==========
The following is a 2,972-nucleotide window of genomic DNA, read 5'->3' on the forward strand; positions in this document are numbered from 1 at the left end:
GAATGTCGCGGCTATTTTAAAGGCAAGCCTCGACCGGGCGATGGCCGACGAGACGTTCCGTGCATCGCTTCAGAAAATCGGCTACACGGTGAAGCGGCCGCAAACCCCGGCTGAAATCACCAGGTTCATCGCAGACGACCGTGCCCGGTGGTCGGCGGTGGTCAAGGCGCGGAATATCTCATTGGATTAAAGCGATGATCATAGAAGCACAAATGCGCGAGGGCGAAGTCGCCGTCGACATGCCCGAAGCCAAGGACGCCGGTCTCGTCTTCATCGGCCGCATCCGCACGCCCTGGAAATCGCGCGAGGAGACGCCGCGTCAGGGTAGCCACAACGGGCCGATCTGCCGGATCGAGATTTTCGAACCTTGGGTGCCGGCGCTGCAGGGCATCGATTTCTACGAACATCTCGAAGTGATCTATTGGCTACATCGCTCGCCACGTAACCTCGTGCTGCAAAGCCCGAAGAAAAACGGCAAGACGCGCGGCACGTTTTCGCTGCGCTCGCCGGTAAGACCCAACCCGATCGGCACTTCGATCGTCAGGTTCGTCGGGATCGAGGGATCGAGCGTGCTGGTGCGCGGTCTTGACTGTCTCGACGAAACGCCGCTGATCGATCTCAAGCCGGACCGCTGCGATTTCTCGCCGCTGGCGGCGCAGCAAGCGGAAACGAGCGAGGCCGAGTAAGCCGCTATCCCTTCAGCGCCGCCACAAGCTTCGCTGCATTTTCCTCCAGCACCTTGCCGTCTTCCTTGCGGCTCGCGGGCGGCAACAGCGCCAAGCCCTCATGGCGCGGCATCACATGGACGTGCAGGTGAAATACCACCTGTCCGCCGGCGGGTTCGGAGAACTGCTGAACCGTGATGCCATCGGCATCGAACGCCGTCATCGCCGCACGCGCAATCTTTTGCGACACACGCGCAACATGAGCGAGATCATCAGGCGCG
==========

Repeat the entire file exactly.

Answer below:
The following is a 2,972-nucleotide window of genomic DNA, read 5'->3' on the forward strand; positions in this document are numbered from 1 at the left end:
GAATGTCGCGGCTATTTTAAAGGCAAGCCTCGACCGGGCGATGGCCGACGAGACGTTCCGTGCATCGCTTCAGAAAATCGGCTACACGGTGAAGCGGCCGCAAACCCCGGCTGAAATCACCAGGTTCATCGCAGACGACCGTGCCCGGTGGTCGGCGGTGGTCAAGGCGCGGAATATCTCATTGGATTAAAGCGATGATCATAGAAGCACAAATGCGCGAGGGCGAAGTCGCCGTCGACATGCCCGAAGCCAAGGACGCCGGTCTCGTCTTCATCGGCCGCATCCGCACGCCCTGGAAATCGCGCGAGGAGACGCCGCGTCAGGGTAGCCACAACGGGCCGATCTGCCGGATCGAGATTTTCGAACCTTGGGTGCCGGCGCTGCAGGGCATCGATTTCTACGAACATCTCGAAGTGATCTATTGGCTACATCGCTCGCCACGTAACCTCGTGCTGCAAAGCCCGAAGAAAAACGGCAAGACGCGCGGCACGTTTTCGCTGCGCTCGCCGGTAAGACCCAACCCGATCGGCACTTCGATCGTCAGGTTCGTCGGGATCGAGGGATCGAGCGTGCTGGTGCGCGGTCTTGACTGTCTCGACGAAACGCCGCTGATCGATCTCAAGCCGGACCGCTGCGATTTCTCGCCGCTGGCGGCGCAGCAAGCGGAAACGAGCGAGGCCGAGTAAGCCGCTATCCCTTCAGCGCCGCCACAAGCTTCGCTGCATTTTCCTCCAGCACCTTGCCGTCTTCCTTGCGGCTCGCGGGCGGCAACAGCGCCAAGCCCTCATGGCGCGGCATCACATGGACGTGCAGGTGAAATACCACCTGTCCGCCGGCGGGTTCGGAGAACTGCTGAACCGTGATGCCATCGGCATCGAACGCCGTCATCGCCGCACGCGCAATCTTTTGCGACACACGCGCAACATGAGCGAGATCATCAGGCGCG